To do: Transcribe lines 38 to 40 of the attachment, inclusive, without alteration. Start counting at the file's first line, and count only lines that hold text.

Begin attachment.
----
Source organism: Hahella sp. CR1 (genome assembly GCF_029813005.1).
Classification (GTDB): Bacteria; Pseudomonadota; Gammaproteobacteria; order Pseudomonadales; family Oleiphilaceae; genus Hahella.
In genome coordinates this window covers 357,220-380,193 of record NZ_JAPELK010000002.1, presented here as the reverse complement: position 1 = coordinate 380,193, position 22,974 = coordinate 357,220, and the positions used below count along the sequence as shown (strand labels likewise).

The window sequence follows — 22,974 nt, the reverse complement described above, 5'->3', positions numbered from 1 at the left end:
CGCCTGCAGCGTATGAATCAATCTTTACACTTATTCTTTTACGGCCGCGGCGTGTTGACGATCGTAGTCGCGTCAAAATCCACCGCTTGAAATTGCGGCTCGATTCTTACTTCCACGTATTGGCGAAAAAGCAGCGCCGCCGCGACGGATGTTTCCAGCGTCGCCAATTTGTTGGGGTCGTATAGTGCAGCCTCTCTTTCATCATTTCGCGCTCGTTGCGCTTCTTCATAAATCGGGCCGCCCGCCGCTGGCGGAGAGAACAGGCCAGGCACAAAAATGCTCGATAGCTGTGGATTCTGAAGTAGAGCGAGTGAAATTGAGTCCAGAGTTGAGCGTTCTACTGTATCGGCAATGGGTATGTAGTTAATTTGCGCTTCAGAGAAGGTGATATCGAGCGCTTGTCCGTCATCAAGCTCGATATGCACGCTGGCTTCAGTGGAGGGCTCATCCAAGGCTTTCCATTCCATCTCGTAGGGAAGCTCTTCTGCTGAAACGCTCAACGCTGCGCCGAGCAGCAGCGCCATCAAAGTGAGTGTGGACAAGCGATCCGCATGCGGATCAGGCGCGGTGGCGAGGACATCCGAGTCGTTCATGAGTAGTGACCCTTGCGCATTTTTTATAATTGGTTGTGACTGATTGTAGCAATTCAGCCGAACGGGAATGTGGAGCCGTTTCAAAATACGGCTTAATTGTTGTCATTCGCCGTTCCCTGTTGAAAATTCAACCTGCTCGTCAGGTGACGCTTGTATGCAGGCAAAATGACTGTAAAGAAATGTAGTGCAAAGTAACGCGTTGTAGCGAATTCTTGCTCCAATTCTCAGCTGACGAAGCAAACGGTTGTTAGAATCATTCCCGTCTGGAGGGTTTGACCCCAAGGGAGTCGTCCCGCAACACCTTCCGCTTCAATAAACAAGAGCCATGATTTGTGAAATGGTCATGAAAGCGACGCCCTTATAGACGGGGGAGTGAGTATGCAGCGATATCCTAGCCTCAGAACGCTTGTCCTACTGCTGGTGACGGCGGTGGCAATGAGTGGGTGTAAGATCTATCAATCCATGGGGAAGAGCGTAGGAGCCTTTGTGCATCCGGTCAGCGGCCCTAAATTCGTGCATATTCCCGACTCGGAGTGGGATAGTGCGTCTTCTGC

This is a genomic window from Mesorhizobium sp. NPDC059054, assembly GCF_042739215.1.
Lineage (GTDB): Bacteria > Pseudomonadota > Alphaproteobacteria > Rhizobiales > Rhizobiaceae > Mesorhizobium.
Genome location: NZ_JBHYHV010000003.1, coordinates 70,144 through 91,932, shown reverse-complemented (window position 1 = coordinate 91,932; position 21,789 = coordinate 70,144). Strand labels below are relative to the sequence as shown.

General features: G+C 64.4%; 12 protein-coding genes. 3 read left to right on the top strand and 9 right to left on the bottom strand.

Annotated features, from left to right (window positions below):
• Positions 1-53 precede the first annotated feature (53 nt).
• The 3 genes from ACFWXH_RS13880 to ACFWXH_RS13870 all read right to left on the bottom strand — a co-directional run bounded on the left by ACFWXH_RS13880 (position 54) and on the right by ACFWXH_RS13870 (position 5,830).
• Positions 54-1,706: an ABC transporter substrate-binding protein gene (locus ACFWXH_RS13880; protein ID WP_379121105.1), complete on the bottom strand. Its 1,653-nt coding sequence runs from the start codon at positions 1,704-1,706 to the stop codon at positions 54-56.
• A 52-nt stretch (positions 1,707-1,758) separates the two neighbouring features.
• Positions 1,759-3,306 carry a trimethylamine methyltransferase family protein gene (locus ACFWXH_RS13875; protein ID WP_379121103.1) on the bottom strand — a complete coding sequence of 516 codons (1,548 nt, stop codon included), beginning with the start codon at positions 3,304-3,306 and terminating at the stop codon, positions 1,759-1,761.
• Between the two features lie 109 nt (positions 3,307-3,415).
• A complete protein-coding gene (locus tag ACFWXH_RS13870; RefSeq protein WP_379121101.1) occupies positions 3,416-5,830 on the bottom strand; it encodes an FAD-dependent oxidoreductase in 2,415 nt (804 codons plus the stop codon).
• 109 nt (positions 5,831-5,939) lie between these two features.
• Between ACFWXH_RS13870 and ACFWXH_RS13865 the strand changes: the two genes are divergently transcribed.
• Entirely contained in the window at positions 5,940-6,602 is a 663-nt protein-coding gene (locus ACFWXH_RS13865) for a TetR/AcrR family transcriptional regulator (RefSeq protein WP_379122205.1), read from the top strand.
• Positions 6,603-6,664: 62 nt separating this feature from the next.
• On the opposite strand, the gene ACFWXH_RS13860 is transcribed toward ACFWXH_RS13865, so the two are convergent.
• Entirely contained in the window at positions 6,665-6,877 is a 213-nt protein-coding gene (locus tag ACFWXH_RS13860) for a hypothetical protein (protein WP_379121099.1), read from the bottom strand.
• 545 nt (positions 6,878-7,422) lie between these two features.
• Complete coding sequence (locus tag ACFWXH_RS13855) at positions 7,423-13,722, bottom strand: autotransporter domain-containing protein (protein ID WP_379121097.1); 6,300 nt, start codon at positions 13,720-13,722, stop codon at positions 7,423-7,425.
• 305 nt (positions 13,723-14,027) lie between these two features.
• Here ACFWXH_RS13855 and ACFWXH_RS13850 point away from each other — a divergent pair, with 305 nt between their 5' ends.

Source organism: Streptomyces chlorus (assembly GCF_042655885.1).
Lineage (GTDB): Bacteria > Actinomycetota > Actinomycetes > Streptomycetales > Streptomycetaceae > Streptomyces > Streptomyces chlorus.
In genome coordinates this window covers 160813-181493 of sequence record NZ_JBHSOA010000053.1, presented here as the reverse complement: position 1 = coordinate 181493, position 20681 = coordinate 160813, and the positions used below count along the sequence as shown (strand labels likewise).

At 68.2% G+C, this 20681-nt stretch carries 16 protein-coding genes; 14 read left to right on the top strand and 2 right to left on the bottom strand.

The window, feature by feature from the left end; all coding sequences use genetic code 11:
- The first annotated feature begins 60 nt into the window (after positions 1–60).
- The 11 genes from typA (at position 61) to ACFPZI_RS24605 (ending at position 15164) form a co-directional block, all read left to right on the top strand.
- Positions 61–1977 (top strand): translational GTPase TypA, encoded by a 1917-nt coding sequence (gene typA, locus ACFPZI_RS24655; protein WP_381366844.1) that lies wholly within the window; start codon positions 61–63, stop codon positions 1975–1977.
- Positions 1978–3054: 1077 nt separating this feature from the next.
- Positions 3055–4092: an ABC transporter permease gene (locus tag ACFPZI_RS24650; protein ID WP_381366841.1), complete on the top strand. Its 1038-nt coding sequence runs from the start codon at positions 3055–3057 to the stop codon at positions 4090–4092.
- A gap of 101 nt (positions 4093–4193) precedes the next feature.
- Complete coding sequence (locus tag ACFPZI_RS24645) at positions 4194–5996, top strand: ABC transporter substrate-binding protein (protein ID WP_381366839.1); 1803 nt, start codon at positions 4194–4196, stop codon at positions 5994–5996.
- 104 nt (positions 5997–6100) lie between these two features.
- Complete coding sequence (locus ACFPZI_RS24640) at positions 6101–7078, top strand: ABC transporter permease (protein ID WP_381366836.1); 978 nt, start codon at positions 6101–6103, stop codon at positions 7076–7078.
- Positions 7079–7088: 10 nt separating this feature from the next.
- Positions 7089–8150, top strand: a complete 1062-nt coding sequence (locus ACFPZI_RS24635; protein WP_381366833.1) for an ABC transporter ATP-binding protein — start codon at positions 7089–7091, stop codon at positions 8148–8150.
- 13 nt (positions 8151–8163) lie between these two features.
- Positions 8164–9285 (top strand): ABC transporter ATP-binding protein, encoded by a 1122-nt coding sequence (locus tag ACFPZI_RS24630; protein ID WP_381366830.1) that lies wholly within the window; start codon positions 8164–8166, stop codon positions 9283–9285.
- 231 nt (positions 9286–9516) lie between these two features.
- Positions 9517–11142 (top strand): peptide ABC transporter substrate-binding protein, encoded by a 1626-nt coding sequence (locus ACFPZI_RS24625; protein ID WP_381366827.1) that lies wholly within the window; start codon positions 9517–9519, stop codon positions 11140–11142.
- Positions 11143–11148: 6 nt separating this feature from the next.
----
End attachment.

- A gap of 101 nt (positions 4093–4193) precedes the next feature.
- Complete coding sequence (locus tag ACFPZI_RS24645) at positions 4194–5996, top strand: ABC transporter substrate-binding protein (protein ID WP_381366839.1); 1803 nt, start codon at positions 4194–4196, stop codon at positions 5994–5996.
- 104 nt (positions 5997–6100) lie between these two features.